﻿ Rank Functions of Fuzzy Greedoids

Open Journal of Discrete Mathematics
Vol.05 No.04(2015), Article ID:58757,8 pages
10.4236/ojdm.2015.54006

Rank Functions of Fuzzy Greedoids

Steven J. Tedford

Department of Mathematics and Computer Science, Misericordia University, Dallas, USA

Received 19 February 2015; accepted 9 August 2015; published 12 August 2015

ABSTRACT

Fuzzy greedoids were recently introduced as a fuzzy set generalization of (crisp) greedoids. We characterize fuzzy languages which define fuzzy greedoids, give necessary properties and sufficient properties of the fuzzy rank function of a fuzzy greedoid, give a characterization of the rank function for a weighted greedoid, and discuss the rank closure of a fuzzy greedoid.

Keywords:

Fuzzy System Models, Greedoids, Fuzzy Rank Function

1. Introduction

In 1965 Zadeh [1] introduced the ideas of fuzzy set theory to study problems where partial membership in a set was appropriate. Since that time, work has progressed in extending his ideas to other areas of mathematics including analysis, linear algebra, and combinatorics.

In fact, starting in 1988, Goetschel Jr. and Voxman introduced the idea of a fuzzy matroid through a series of papers studying the many different cryptomorphic definitions of a crisp matroid [2] - [4] .

Only recently, in 2011, Al-Hawary [5] applied fuzzy set theory to the more general set system of a greedoid. Greedoids generalize both matroids and antimatroids, along with many other set systems. They arose from the study of the greedy algorithm and optimization [6] . See [7] for an thorough introduction to the study of greedoids.

Similar to matroids and other set systems, greedoids can be defined in a variety of ways, including as a set system, as an ordered language, from a rank function, and from a “closure operator”. In this article, we consider some of the other ways that fuzzy greedoids may be defined. We obtain a characterization of fuzzy greedoids in terms of fuzzy languages, and obtain necessary conditions and also sufficient conditions for a function to be a rank function of a fuzzy greedoids. Finally, we discuss the existence of a closure operator for a fuzzy greedoid.

In Section 2, we state the basic definitions and give a large class of examples of fuzzy greedoids. In Section 3, we introduce the ordered language interpretation of fuzzy greedoids. In the fourth section we discuss the rank function, introducing both sufficiently and separately necessary conditions for the rank function of general fuzzy greedoids. Additionally we obtain a characterization for the rank function of weighted greedoids (a large class of fuzzy greedoids). In Section 5 we discuss the existence of a rank closure operator in fuzzy greedoids. We finish with some open areas of research relating to fuzzy greedoids.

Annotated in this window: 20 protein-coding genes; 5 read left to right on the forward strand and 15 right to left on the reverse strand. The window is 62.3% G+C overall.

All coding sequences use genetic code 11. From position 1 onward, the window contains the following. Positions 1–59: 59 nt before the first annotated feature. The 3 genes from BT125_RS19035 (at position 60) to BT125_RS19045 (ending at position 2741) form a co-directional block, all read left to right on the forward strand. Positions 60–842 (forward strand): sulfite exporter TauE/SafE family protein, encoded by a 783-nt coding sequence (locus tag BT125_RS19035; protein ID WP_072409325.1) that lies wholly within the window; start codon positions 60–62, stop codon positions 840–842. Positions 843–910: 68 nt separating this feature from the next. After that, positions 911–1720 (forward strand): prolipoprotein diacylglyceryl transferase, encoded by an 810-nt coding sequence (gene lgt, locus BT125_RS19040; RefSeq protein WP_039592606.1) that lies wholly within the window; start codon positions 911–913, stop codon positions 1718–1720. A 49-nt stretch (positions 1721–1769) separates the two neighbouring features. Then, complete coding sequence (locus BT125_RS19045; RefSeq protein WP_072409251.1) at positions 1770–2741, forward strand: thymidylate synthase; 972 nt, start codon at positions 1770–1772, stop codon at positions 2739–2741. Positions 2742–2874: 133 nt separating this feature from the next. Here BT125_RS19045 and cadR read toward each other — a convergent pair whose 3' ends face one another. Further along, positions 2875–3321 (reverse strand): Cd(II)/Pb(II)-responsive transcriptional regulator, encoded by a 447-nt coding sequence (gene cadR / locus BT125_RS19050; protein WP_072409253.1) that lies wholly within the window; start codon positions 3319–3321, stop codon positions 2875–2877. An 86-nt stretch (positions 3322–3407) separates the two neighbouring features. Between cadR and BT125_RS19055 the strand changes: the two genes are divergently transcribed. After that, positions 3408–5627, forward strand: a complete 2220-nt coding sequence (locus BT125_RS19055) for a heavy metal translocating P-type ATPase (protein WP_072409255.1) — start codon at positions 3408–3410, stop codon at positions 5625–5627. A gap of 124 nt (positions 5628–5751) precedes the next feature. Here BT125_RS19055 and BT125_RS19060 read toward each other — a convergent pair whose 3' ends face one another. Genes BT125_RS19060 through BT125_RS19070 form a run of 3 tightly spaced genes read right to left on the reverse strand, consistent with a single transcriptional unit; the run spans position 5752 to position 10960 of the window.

2. Definitions and Examples

Although it is possible to define fuzzy sets on any set, we are going to assume that the underlying set E is finite. A fuzzy set on E is a function. This generalizes the idea of a subset, which can be thought of as a function from E into. For each, is call the height of at e. Similar to (crisp) set theory, there are some standard definitions and operations for fuzzy sets. We list these definitions below, with their corresponding names.

Definition 1. Suppose that are fuzzy sets on E and. Then

1) (fuzzy union);

2) (fuzzy intersection);

3) (fuzzy set difference);

4) (support of);

5) (minimal height);

6) if and only if for all;

7) if and only if and there exist such that;

8).

Finally, we let be the set of all fuzzy sets on E.

There is one particular type of fuzzy set which we will use extensively throughout the article―a spike― which we define here:

Definition 2. Suppose and. We define a spike to be the fuzzy set whose support is e and whose height at e is h.

Every fuzzy set can be thought of as a fuzzy union of spikes, as the following lemma, whose proof is straightforward, shows.

Lemma 3. Suppose with. If, then.

We now want to generalize the definition of a (crisp) greedoid to a fuzzy set version. The traditional definition of a greedoid in term of its feasible sets is given below. A thorough introduction to crisp greedoid theory can be found in [7] .

Definition 4. A finite set E and a collection of subsets of E forms a (crisp) greedoid if and only if

1);

2) For any with, there exists such that;

3) If with then there exists such that.

By considering this definition in terms of functions from E to, we can extend the definition of a greedoid to a fuzzy greedoid. We will use the definition given by Al-Hawary [5] .